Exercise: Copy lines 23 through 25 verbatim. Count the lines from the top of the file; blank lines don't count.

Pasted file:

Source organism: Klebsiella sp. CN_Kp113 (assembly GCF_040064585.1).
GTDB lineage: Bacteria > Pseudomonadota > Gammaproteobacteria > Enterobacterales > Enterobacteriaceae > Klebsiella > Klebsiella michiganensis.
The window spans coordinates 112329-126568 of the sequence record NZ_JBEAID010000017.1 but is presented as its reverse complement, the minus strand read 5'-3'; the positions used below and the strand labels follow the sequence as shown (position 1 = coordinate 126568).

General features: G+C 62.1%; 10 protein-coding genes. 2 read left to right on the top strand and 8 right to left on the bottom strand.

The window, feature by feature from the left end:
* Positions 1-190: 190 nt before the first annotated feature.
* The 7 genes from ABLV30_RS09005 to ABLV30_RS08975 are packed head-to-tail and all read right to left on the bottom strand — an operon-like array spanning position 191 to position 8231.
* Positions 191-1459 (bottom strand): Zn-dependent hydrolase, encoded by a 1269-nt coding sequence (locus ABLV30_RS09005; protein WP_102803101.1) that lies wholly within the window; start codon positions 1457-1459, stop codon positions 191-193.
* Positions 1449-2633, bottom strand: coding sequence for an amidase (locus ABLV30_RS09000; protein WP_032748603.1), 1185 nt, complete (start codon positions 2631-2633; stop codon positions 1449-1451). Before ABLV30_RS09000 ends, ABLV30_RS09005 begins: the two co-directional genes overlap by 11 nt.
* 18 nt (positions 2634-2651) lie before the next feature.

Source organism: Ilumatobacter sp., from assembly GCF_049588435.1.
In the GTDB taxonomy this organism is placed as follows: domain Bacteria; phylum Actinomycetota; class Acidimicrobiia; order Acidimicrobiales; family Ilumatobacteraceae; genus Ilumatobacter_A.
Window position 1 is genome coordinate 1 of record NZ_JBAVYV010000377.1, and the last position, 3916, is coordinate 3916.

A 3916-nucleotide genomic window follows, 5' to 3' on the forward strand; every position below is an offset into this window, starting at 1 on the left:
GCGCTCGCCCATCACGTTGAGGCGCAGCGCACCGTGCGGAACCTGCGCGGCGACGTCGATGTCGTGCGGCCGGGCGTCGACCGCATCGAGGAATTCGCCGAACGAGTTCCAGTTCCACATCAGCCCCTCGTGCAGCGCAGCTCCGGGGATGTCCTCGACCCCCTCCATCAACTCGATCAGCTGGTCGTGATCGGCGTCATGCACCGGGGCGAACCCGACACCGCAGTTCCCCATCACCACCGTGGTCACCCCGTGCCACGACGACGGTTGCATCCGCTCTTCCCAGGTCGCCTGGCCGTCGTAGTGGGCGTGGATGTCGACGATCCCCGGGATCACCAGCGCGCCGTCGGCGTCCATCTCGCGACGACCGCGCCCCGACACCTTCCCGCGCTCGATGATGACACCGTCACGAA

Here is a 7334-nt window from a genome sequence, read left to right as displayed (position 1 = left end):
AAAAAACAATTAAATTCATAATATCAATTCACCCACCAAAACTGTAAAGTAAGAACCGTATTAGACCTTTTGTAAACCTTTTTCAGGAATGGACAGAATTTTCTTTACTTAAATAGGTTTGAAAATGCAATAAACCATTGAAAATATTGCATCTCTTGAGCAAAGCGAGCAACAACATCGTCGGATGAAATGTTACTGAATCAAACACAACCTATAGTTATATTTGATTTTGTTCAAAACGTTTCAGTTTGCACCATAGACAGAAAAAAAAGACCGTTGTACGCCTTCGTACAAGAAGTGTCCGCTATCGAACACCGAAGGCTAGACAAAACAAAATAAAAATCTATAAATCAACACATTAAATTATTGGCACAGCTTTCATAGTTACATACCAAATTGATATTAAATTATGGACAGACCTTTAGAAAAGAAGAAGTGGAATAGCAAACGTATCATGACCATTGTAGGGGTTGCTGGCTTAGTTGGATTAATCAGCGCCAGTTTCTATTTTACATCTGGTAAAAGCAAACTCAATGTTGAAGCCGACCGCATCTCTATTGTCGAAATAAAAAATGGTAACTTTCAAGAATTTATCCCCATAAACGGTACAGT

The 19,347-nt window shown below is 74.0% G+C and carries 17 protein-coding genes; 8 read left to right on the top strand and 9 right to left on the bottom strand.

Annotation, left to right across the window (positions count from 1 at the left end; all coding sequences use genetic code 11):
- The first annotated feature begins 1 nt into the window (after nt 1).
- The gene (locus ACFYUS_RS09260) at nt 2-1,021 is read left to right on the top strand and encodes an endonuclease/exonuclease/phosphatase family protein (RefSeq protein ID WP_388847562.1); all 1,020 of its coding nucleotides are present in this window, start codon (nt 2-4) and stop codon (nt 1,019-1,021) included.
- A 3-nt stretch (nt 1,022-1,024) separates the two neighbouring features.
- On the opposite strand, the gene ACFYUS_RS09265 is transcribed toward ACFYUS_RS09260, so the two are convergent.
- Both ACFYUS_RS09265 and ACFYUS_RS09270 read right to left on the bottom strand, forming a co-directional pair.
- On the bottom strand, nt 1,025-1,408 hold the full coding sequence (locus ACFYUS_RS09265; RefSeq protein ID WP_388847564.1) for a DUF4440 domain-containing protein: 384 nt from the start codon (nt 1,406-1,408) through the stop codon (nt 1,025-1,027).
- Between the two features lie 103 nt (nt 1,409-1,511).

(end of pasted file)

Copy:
- On the opposite strand, the gene ACFYUS_RS09265 is transcribed toward ACFYUS_RS09260, so the two are convergent.
- Both ACFYUS_RS09265 and ACFYUS_RS09270 read right to left on the bottom strand, forming a co-directional pair.
- On the bottom strand, nt 1,025-1,408 hold the full coding sequence (locus ACFYUS_RS09265; RefSeq protein ID WP_388847564.1) for a DUF4440 domain-containing protein: 384 nt from the start codon (nt 1,406-1,408) through the stop codon (nt 1,025-1,027).